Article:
Soda Firing/MOA Residency and Current Work
Most pieces created in the past two decades, were fired in atmospheric firings at the Shadbolt Centre for the Arts, located at Deer Lake, in Burnaby, B.C. Since 2001, I experimented with gas, wood and soda firings, eventually settling on the unique 'orange peel' finish offered by soda firing, to finish my work.
Participants purchase approximately 2.5 cu. ft. of kiln space, create their work either at the Shadbolt, or off site in their own studios, then often assist the Shadbolt Centre technicians with spraying soda into the kiln through port holes, near the completion of the gas firing. Temperature in the kiln reaches 2300 degrees Fahrenheit (or Cone 10). No glaze is used on the outside of the work, just a variety of slips, which attract the soda.
The kiln itself was was designed and constructed in 2014, along with a wood-firing train kiln, in 2014, by Indiana ceramics professor and kiln builder, Ted Neal. he had help from his assistant, Collette Spears, the Shadbolt Centre ceramic technicians and a group of dedicated students. Ted was hired to replace the original 'Ombu' wood/soda kiln, built for the Shadbolt Centre as a millennial grant project, by Masakazu Kusakabe, from Japan, in 2001. Guest firers have come from as far away as England, Japan, Australia and throughout Canada and the U.S.A. to fire these kilns at the Shadbolt. Each guest artist has brought new knowledge and techniques with them, enhancing the ceramic programs at the City run facility.
After repositioning from my position as Ceramic Arts Programmer for the Shadbolt Centre, in 2017, I was fortunate to be chosen as 'Ceramic Artist in Residence' at Vancouver's Museum of Anthropology, where I spent most of 2019 working in the Judy Cranmer lab, drawing inspiration from the works in the Koerner Collection of European Ceramics. This re-ignited my interest in sculptural/literary subjects and two pieces created during my residency, now reside in the Koerner Collection, near the works that inspired them.
As my focus continues in this area, I am drawn to experiment in mid-fire clays and the application of slips and stains in electric firing. This allows me to explore a more illustrative side to my work, to celebrate and share my love for children's literary classics, while helping to promote the importance of reading for all ages. Stay tuned.
Process: ‘The Book Ends’
My fascination with children’s literature has always had a tendency to surface in my work. I love to invoke a sense of whimsy and into each piece - to carry the viewer back to a time when life was less complicated and be touched by a bit by magic and childlike innocence.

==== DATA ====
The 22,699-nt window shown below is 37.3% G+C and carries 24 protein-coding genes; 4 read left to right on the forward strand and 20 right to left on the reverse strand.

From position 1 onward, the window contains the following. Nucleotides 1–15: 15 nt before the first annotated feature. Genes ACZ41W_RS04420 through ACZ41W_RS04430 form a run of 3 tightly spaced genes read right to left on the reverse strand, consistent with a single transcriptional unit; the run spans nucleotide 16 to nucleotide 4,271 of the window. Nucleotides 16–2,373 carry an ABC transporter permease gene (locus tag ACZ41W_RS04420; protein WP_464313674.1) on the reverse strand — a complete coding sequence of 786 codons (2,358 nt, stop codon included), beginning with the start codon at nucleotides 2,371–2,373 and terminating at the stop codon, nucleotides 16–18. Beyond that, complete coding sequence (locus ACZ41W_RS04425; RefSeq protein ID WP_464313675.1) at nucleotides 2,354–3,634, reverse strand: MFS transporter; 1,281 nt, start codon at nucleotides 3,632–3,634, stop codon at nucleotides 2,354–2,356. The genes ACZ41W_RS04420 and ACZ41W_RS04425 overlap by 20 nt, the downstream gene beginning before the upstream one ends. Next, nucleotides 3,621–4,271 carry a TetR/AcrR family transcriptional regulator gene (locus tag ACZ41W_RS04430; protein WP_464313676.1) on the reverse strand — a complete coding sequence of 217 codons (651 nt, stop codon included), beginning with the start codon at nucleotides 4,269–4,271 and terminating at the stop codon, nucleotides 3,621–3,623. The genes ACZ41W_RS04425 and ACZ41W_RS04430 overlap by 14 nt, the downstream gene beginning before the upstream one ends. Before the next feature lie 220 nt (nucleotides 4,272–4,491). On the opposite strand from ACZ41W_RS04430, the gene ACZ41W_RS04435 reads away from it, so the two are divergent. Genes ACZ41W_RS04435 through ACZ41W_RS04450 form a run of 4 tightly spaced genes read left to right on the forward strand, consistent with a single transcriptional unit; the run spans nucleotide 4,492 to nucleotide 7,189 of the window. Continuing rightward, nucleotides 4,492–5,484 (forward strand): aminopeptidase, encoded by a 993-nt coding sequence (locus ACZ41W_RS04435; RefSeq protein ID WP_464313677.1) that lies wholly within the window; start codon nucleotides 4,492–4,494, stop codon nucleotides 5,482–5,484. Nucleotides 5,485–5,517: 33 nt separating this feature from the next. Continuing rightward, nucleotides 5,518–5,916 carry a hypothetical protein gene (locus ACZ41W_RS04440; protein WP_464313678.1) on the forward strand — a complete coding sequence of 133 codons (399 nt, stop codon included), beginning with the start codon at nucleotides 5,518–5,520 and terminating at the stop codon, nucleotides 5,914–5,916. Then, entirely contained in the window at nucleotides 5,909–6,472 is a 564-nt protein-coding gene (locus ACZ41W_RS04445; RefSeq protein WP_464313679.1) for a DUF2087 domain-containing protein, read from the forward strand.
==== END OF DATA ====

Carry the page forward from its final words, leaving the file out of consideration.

The ‘Book Ends’ series was created to stress the importance of reading to children, particularly in this age of instant images and technology. I wanted to bring attention to the numerous writers and illustrators, who so enhanced my own childhood – and to encourage parents to introduce some of these classics to a new generation.
In tackling this project, I was faced with the dilemma of creating a standardized basic book shape that would allow me to make sets, but also give me the flexibility to alter and individualize each one. my friend and colleague, Linda Doherty (the ‘Extruder Queen’) offered to create a template and extrude the shapes. Using ‘Columbia Buff with Grog (Seattle Pottery Supply), Linda extruded a total of 34 book shapes for me.
Earlier in 2007, at Janet Mansfield’s invitation, Linda and I – along with 3 other women artists, attended and presented at a triennial, international symposium, “Clayedge’ in Gulgong , Australia. While there, I discovered some high-fired, brightly-coloured slips and patterned transfer sheets at NSW Pottery Supply, which fit the bill exactly.
In order to illustrate both front and back covers, and provide text and illustration on the inside pages, it was necessary to finish off the closed shape, slice off the front cover and replace it with a new slab of clay. Once painting was completed, I re-assembled the book, attach it to another ‘book’ base, then add the characters, which had already been assembled and painted with the coloured slips. Each book end was fired in one piece - with no gluing needed.
Once completed, they were dried and bisque-fired in an electric kiln, then a black stain applied and wiped off, before being fired again to cone 9. Upon unloading they were basically finished.
All bookends were created on my dining room table, since my studio had been under disrepair at the time.
After showing at Crafthouse in 2007, the bookends were on display at several lower mainland locations, including the main branch of the Vancouver library, New Westminster and North Vancouver. Most have been sold over the years, but the ones remaining were recently shown at the West Vancouver Memorial Library, in March of 2021.